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FCNL Advocacy Teams members protest in Washington, DC, calling for a repeal of the 2002 Iraq AUMF.
Matthew Paul D'Agostino

On March 20, the 18th anniversary of the invasion of Iraq, twenty people gathered in front of the White House. Together they called on Congress and President Biden to repeal the 2002 Authorization for Use of Military Force (AUMF), the law that enabled the invasion in the first place.

The Rally to Repeal was organized by the Washington, D.C. Advocacy Team—a local group supported and trained by FCNL—in collaboration with the veteran-led organization Common Defense. Advocates called on Congress to reclaim authority over when the U.S. goes to war.

Kyle Bibby, the National Campaigns Manager at Common Defense, speaks at rally to repeal the 2002 AUMF
Matthew Paul D'Agostino

“In Black and Brown communities around this country, people don’t have clean water to drink,” said Kyle Bibby, the National Campaigns Manager at Common Defense, in a speech at the event. “But the Department of Defense has every bomb and weapon they could imagine for wars in Black and Brown communities on the other side of the world. We have to demand our elected leaders set better priorities.”

The rally began with a moment of silence and, in the spirit of Quaker worship, the team welcomed anyone moved to speak to share their own reasons for advocating to end endless wars.

Holding “War is Not the Answer” signs, the event drew public attention to an issue many Americans know little about. Across the country, other FCNL Advocacy Teams organized a simultaneous “Twitter storm” urging Congress to repeal the 2002 Iraq AUMF in solidarity with the D.C. team.

“[This rally] gave us a sense of what we can accomplish, and it was inspiring to draw people together,” said FCNL Advocacy Team member Alex Hall, one of the rally’s lead organizers.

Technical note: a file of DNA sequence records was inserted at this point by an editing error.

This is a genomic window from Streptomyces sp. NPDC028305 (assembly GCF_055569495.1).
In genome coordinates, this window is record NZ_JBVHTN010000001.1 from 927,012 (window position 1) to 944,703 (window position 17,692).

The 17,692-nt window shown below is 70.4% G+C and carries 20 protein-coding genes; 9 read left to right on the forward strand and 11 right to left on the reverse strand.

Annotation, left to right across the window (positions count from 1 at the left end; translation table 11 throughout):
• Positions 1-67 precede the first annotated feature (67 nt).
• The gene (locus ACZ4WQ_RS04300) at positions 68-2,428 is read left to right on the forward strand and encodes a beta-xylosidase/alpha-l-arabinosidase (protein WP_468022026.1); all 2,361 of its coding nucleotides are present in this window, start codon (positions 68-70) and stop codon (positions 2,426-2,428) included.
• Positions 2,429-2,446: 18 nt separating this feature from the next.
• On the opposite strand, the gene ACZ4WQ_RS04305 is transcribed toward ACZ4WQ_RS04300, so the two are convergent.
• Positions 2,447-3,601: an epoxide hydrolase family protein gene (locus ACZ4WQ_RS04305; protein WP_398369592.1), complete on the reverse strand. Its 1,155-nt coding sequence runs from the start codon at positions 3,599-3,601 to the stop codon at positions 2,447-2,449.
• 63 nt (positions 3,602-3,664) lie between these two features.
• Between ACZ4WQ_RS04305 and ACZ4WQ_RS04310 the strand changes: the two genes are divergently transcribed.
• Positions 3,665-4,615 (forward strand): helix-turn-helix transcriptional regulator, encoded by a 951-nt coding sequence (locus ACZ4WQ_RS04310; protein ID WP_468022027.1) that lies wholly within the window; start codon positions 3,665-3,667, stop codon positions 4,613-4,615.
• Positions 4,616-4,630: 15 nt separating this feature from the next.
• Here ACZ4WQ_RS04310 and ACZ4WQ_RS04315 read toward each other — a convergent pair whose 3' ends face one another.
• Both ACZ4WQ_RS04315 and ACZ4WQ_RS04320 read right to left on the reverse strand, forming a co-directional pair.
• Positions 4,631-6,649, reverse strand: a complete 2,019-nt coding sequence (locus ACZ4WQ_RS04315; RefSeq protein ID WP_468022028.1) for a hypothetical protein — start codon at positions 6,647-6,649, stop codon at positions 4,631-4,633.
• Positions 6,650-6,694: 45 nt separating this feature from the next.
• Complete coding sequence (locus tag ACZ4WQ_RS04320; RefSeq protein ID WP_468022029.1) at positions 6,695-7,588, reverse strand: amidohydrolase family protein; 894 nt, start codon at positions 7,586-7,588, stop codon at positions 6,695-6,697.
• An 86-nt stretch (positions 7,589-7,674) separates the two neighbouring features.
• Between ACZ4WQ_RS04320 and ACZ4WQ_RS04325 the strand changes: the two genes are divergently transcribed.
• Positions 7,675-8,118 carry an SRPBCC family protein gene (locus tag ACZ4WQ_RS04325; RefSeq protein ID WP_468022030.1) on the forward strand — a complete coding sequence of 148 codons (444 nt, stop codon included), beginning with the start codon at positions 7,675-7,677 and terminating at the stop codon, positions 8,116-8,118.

Building Power Without Representation

As FCNL’s National Field Organizer, I worked closely with D.C. residents to launch and train the D.C. Advocacy Team in January 2021, just a week after the siege of the U.S. Capitol Building.

For years, FCNL has wanted to start an Advocacy Team in the District. The challenge for a grassroots program that supports people to lobby Congress, was the desire to make this work feel meaningful and fulfilling — even for constituents who are denied voting representation.

FCNL advocacy teams member holding a sign that says "Biden Repeal Don't Replace" sign at AUMF repeal really
Matthew Paul D'Agostino

Despite this, we knew it was important for D.C. residents to have a voice and a role in FCNL’s powerful grassroots network. We trusted there would be unique opportunities for a group based in the nation’s capital to speak truth to power firsthand.

The issue of D.C. statehood is not only a civil rights issue, but it is deeply connected to FCNL’s work to curb U.S. militarism. In the summer of 2020, the U.S. military was deployed in Washington, D.C. by President Donald Trump, despite objections from Mayor Muriel Bowser. The violence peaceful protesters experienced is directly linked to the struggle for statehood.

The rally came at a critical moment, a week after the bipartisan bill was introduced in the Senate, and only five days before the House Foreign Affairs Committee voted in favor of the bill. Grassroots advocacy, and the persistent efforts of Advocacy Teams across the country, continue to play a pivotal role in the momentum to end endless wars.

Join us! To learn how you can connect with a local FCNL Advocacy Team in your community, go to

Sarah Freeman-Woolpert

Sarah Freeman-Woolpert

Deputy Director of Strategic Advocacy

As FCNL’s deputy director of Strategic Advocacy, Sarah Freeman-Woolpert was responsible for deepening and expanding our Advocacy Teams program, a network of hundreds of Quakers and friends lobbying to build congressional champions for peace and justice.